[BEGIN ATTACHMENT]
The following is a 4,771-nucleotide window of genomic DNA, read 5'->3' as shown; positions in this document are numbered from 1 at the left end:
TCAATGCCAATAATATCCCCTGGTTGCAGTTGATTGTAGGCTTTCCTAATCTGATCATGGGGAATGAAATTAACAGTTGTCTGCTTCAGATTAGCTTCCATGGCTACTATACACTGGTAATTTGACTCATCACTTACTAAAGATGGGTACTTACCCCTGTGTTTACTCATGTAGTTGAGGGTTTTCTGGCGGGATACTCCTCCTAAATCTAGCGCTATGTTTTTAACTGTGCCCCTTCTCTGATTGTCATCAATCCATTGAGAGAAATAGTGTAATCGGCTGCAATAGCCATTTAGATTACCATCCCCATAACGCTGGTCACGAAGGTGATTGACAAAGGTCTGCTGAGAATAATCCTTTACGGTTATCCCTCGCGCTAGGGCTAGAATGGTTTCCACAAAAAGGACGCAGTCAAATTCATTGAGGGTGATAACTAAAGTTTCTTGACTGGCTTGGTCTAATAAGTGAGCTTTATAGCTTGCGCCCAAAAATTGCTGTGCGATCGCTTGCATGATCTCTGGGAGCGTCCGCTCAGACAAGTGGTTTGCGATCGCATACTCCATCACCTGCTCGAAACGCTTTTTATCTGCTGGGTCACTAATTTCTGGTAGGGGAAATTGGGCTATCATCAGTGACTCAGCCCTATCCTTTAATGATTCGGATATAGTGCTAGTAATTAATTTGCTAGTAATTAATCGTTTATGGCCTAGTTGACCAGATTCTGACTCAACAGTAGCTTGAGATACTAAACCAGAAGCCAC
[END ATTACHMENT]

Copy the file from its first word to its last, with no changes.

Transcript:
The following is a 4,771-nucleotide window of genomic DNA, read 5'->3' as shown; positions in this document are numbered from 1 at the left end:
TCAATGCCAATAATATCCCCTGGTTGCAGTTGATTGTAGGCTTTCCTAATCTGATCATGGGGAATGAAATTAACAGTTGTCTGCTTCAGATTAGCTTCCATGGCTACTATACACTGGTAATTTGACTCATCACTTACTAAAGATGGGTACTTACCCCTGTGTTTACTCATGTAGTTGAGGGTTTTCTGGCGGGATACTCCTCCTAAATCTAGCGCTATGTTTTTAACTGTGCCCCTTCTCTGATTGTCATCAATCCATTGAGAGAAATAGTGTAATCGGCTGCAATAGCCATTTAGATTACCATCCCCATAACGCTGGTCACGAAGGTGATTGACAAAGGTCTGCTGAGAATAATCCTTTACGGTTATCCCTCGCGCTAGGGCTAGAATGGTTTCCACAAAAAGGACGCAGTCAAATTCATTGAGGGTGATAACTAAAGTTTCTTGACTGGCTTGGTCTAATAAGTGAGCTTTATAGCTTGCGCCCAAAAATTGCTGTGCGATCGCTTGCATGATCTCTGGGAGCGTCCGCTCAGACAAGTGGTTTGCGATCGCATACTCCATCACCTGCTCGAAACGCTTTTTATCTGCTGGGTCACTAATTTCTGGTAGGGGAAATTGGGCTATCATCAGTGACTCAGCCCTATCCTTTAATGATTCGGATATAGTGCTAGTAATTAATTTGCTAGTAATTAATCGTTTATGGCCTAGTTGACCAGATTCTGACTCAACAGTAGCTTGAGATACTAAACCAGAAGCCAC